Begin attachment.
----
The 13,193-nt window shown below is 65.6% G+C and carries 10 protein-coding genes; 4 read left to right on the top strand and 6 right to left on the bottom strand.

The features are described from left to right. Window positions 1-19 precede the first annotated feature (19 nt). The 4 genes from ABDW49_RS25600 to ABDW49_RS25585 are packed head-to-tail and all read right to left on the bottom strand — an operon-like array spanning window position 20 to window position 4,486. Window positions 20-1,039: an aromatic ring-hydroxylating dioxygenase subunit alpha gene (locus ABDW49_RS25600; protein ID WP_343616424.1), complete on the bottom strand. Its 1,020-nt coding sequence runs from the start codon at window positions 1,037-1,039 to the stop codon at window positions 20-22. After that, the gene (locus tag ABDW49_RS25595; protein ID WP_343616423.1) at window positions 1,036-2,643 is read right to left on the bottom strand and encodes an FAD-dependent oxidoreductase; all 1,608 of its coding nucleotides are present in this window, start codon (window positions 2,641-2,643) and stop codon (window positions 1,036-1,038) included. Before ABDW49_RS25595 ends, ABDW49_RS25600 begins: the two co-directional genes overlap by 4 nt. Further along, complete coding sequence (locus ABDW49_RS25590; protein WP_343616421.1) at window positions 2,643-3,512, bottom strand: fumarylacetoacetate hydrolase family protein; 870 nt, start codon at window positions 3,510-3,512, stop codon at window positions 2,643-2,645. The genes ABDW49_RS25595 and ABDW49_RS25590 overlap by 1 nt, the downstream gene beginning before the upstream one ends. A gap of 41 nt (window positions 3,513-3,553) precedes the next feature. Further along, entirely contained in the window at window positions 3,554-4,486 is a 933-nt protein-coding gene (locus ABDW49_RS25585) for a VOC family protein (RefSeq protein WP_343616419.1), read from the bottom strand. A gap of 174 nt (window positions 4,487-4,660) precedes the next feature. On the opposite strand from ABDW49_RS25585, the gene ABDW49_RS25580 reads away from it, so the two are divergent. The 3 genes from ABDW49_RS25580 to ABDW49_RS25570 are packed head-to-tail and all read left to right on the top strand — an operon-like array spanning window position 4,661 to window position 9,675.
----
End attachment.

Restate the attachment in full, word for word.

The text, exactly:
The 13,193-nt window shown below is 65.6% G+C and carries 10 protein-coding genes; 4 read left to right on the top strand and 6 right to left on the bottom strand.

The features are described from left to right. Window positions 1-19 precede the first annotated feature (19 nt). The 4 genes from ABDW49_RS25600 to ABDW49_RS25585 are packed head-to-tail and all read right to left on the bottom strand — an operon-like array spanning window position 20 to window position 4,486. Window positions 20-1,039: an aromatic ring-hydroxylating dioxygenase subunit alpha gene (locus ABDW49_RS25600; protein ID WP_343616424.1), complete on the bottom strand. Its 1,020-nt coding sequence runs from the start codon at window positions 1,037-1,039 to the stop codon at window positions 20-22. After that, the gene (locus tag ABDW49_RS25595; protein ID WP_343616423.1) at window positions 1,036-2,643 is read right to left on the bottom strand and encodes an FAD-dependent oxidoreductase; all 1,608 of its coding nucleotides are present in this window, start codon (window positions 2,641-2,643) and stop codon (window positions 1,036-1,038) included. Before ABDW49_RS25595 ends, ABDW49_RS25600 begins: the two co-directional genes overlap by 4 nt. Further along, complete coding sequence (locus ABDW49_RS25590; protein WP_343616421.1) at window positions 2,643-3,512, bottom strand: fumarylacetoacetate hydrolase family protein; 870 nt, start codon at window positions 3,510-3,512, stop codon at window positions 2,643-2,645. The genes ABDW49_RS25595 and ABDW49_RS25590 overlap by 1 nt, the downstream gene beginning before the upstream one ends. A gap of 41 nt (window positions 3,513-3,553) precedes the next feature. Further along, entirely contained in the window at window positions 3,554-4,486 is a 933-nt protein-coding gene (locus ABDW49_RS25585) for a VOC family protein (RefSeq protein WP_343616419.1), read from the bottom strand. A gap of 174 nt (window positions 4,487-4,660) precedes the next feature. On the opposite strand from ABDW49_RS25585, the gene ABDW49_RS25580 reads away from it, so the two are divergent. The 3 genes from ABDW49_RS25580 to ABDW49_RS25570 are packed head-to-tail and all read left to right on the top strand — an operon-like array spanning window position 4,661 to window position 9,675.